Tuesday, August 7, 2012

Make Better Choices

While watching a lot of movies and television shows that have come out over the last few years I have noticed a trend that often baffles me. A lot of characters, the ones often described as quirky, obtain the ability to be a rambling, slow motion train wreck of a human being. Every time these characters are on screen we, the viewer, are subjected to an onslaught of awkward rambling that go nowhere and do nothing to develop the character or the story any further.

This sort of short hand happens a lot in television and film due to the constraints (usually on time) that the format demands. But that seems hardly an excuse to stagnate a character in a mire of word salad. This wouldn't be such a problem if it wasn't so damned prolific. I am not a large consumer of television in general, so either I am attracted to shows that tend to have these characters in them or (as seems more likely since I have had this discussion with people who live in front of their televisions) there is a major problem with the state of television writing. I would encourage you to take that with a grain of salt since there is usually a reason for these things becoming popular, namely that it worked spectacularly at least once.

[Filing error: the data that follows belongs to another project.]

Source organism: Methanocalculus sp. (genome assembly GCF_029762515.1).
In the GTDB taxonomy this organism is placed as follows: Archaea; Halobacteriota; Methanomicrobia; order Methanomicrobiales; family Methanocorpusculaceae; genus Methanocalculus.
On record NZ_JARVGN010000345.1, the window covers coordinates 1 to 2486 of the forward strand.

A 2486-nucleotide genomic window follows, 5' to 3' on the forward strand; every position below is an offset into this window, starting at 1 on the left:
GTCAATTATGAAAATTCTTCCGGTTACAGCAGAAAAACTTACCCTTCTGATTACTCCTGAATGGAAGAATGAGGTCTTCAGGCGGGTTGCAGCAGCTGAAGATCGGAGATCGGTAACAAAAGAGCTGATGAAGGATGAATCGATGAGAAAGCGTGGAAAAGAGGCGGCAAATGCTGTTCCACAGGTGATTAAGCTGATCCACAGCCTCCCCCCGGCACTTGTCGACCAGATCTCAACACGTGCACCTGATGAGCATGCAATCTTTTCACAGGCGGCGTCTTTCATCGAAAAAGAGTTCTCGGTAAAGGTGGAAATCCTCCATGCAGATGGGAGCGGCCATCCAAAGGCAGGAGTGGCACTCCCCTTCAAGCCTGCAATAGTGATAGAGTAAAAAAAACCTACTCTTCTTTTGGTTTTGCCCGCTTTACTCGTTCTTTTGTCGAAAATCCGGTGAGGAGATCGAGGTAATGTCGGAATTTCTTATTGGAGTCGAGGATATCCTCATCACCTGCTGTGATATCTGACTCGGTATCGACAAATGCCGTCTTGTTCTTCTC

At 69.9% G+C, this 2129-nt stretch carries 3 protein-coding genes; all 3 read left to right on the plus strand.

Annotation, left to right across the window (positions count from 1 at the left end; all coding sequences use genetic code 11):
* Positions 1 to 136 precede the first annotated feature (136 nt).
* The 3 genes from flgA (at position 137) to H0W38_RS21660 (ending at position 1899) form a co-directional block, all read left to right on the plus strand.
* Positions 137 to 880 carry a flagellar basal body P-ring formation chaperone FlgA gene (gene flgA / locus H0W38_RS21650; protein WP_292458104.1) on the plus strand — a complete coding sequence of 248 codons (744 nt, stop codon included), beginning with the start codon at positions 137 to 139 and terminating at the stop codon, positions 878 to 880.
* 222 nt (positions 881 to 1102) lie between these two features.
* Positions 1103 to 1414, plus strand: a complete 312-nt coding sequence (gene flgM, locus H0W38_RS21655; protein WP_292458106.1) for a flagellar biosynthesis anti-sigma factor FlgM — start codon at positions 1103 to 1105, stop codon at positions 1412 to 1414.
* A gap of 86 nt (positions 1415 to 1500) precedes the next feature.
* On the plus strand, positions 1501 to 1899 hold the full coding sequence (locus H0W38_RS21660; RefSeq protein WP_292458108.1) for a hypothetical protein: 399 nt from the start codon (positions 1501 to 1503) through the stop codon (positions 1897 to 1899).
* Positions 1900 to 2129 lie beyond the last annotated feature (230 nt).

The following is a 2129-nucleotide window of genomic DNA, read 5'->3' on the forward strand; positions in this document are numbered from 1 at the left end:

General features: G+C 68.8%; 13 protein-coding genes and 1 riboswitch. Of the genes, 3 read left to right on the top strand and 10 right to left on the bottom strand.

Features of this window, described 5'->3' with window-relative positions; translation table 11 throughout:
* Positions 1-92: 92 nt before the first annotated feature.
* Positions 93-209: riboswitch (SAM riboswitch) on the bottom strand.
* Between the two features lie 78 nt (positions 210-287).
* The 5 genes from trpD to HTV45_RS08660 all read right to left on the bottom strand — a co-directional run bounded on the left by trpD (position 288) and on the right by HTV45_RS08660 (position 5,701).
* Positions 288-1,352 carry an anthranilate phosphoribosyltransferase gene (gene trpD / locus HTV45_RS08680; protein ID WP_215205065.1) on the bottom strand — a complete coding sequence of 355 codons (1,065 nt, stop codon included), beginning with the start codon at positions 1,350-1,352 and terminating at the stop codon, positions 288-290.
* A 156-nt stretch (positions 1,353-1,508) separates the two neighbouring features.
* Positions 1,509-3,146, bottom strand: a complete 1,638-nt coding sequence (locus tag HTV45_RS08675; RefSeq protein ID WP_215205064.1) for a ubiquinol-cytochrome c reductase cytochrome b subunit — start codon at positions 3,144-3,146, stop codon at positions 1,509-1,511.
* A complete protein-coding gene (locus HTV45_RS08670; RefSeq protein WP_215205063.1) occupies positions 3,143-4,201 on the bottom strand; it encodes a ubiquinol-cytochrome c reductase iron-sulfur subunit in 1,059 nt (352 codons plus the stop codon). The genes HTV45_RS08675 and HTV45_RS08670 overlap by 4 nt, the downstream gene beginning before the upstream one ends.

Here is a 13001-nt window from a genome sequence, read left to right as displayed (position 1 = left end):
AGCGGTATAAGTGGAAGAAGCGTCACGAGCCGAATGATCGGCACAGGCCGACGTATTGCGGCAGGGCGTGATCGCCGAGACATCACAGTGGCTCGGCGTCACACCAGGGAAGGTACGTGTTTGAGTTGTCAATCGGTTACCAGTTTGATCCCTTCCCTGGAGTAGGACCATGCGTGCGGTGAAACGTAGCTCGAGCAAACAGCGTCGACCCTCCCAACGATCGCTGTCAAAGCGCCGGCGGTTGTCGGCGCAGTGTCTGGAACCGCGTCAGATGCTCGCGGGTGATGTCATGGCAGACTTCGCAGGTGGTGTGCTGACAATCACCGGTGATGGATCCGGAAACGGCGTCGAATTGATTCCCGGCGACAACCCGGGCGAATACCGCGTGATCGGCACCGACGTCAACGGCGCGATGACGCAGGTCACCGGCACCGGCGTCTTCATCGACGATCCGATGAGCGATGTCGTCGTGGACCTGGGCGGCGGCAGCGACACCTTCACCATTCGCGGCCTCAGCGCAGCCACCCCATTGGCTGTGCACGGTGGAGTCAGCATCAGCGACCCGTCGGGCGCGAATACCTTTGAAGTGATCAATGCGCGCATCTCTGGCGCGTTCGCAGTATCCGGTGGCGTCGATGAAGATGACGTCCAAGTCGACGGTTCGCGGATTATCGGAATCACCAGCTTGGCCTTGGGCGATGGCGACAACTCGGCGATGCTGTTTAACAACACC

But there is little point in discussing a problem without offering a solution. In a format that relies on trying to cram 5+ characters into a story that lasts at most 45 mins, how do you get across a character that is an utter failure at social grace and has all the charm of an egg rolling off a counter top? Actually, that might be it right there. The feeling they want is that same reaction we all have when we see something horrible about to happen, but are powerless to stop it. Thus the slow motion train wreck illustration above. But the problem still remains that a lot of shows carry that feeling to excess and thus are to awkwardness what J.J. Abrams is to intensity: A perfect note early on that puts you on the edge of your seat, but that goes on so long that your butt falls asleep.

Character traits like this fascinate me a great deal, and I think I may explore more of them in the future.

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